A bunion is a painful bony bump that develops on the inside of the foot at the big toe joint. Bunions are often referred to as hallux valgus. The constant pressure on the big toe joint causes the big toe to lean toward the second toe. Over time, the normal structure of the bone changes, resulting in the bunion bump. This deformity will gradually increase and may make it painful to wear shoes or walk.
Orthosis, as artificial support for a part of the body. An orthotic may be prefabricated or custom made to fit you. This new terminology is gradually replacing the old usage, where the terms splint and orthotic sometimes overlapped. What used to be called a hammertoe splint is now called an orthotic.
Orthotics can be part of a comprehensive treatment plan to address various symptoms, usually having to do with pain and discomfort of the feet and legs. Some of the goals a doctor may have for orthotic treatment include:
• Correcting foot deformities
• Helping the foot or ankle function better
• Providing support to the ankle
• Reducing the risks for further injuries.
Orthotics are more than just a heel pad or shoe insert you can buy at most athletic stores. They’re highly customized shoe or heel inserts made for your feet. Your doctor will only recommend an orthotic if an off-the-shelf device or other treatments, such as exercises at home, haven’t proven effective.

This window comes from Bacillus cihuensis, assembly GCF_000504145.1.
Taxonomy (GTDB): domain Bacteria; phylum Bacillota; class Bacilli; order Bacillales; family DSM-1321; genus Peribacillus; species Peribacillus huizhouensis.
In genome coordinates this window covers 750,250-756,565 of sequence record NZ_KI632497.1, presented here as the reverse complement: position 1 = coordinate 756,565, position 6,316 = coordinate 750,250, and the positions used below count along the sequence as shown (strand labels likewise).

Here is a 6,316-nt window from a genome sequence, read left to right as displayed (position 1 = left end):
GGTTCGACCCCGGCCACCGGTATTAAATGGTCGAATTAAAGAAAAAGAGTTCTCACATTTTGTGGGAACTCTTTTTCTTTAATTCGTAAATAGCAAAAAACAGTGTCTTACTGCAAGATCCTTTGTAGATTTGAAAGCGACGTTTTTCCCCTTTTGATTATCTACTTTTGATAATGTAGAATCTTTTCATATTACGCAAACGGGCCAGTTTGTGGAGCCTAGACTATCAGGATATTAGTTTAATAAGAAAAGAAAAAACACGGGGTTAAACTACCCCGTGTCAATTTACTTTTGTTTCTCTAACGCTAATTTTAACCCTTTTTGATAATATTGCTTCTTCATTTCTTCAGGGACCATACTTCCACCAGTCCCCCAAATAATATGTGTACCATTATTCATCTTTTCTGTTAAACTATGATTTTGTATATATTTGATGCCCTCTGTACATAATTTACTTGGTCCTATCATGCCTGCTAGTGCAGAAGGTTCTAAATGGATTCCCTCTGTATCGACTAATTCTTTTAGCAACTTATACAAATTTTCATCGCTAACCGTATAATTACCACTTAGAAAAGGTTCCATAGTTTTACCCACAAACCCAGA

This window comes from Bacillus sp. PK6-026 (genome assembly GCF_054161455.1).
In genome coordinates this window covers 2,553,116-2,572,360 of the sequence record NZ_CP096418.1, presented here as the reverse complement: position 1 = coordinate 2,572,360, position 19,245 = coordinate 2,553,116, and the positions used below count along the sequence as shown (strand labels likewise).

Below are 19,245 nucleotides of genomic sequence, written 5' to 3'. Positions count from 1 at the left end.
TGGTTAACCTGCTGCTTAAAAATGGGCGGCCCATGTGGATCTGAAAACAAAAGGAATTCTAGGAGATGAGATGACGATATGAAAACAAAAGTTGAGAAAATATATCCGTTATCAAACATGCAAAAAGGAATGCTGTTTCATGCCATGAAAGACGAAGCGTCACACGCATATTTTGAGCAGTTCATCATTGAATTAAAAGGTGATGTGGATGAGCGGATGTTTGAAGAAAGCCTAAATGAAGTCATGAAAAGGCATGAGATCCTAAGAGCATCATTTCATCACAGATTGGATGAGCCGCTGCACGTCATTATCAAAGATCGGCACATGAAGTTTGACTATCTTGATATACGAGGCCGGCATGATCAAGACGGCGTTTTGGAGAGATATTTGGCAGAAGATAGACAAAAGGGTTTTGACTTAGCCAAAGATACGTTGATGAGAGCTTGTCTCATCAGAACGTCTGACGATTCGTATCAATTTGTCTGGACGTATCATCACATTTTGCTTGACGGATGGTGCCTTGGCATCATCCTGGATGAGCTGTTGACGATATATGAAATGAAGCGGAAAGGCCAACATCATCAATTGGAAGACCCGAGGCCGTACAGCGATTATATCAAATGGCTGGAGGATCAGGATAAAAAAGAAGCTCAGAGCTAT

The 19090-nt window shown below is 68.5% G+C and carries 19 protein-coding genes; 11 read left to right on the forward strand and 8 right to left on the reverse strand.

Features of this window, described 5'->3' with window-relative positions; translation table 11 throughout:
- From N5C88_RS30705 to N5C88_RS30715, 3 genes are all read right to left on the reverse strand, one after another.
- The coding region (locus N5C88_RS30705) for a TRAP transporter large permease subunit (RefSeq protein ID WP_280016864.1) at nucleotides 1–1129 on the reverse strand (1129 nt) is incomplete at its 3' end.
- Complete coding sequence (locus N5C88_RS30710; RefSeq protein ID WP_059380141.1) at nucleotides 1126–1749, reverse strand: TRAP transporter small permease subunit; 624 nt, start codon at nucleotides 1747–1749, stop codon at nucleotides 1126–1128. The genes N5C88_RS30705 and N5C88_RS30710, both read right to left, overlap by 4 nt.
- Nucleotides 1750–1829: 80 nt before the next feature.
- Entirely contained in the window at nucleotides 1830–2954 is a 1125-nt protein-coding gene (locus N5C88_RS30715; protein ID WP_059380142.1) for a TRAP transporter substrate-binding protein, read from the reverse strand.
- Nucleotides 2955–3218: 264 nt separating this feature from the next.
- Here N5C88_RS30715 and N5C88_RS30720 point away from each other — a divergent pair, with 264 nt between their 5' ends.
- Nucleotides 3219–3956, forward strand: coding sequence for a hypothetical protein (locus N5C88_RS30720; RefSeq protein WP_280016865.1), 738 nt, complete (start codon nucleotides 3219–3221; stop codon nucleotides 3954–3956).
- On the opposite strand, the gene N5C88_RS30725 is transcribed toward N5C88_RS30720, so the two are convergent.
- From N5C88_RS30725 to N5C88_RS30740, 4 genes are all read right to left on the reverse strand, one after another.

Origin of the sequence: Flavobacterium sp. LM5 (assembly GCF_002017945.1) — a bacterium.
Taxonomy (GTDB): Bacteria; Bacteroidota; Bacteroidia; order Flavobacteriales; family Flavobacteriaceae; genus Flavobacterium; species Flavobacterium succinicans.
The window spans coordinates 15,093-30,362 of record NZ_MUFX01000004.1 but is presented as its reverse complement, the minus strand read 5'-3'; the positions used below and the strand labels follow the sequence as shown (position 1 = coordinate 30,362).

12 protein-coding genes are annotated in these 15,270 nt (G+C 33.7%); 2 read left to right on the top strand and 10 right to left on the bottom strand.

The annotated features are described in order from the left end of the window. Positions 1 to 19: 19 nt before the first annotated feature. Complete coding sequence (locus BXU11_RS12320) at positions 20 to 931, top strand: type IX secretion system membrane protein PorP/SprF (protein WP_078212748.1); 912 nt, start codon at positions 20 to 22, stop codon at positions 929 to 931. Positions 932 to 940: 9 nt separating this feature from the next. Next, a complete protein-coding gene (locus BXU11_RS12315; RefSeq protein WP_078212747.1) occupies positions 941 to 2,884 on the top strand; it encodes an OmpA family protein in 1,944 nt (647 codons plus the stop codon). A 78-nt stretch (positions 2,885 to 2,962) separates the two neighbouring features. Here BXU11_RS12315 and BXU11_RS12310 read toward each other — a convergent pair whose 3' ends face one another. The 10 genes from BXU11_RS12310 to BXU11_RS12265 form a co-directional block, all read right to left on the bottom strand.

Orthotics can be customized in a variety of materials. A doctor will write a prescription for an orthotic material based on what condition and symptoms a person has.
A doctor may also recommend taking nonsteroidal anti-inflammatory drugs (NSAIDs), such as ibuprofen and naproxen sodium, to reduce pain and inflammation.
The orthotic types can range in materials from rigid — usually made from materials such as carbon fiber or plastic — to accommodative, which is very flexible and cushioning.
Orthotics are often one part of a treatment regimen for many foot and ankle concerns. For example, a doctor may prescribe orthotics in conjunction with treatments such as more supportive shoes as well as physical therapy exercises.
Apply ice to the bunion area for 5-10 minutes at a time. Wrapping an ice pack in a thin towel can help prevent skin irritation while you ice your foot. Applying ice to the big toe joint of the foot is a simple way to ease the pain at home.
Mostly orthosis should be removed during sleep to prevent pressure ulcers and ensure proper ventilation for the foot.
Complications of orthosis if mot followed the doctor orders:
• Nerve compression.
• Local pain.
• Inadequate stabilization.
• Soft tissue irritation or breakdown.
• Muscle atrophy with prolonged use.
• Osteopenia due to lack of load on the bone.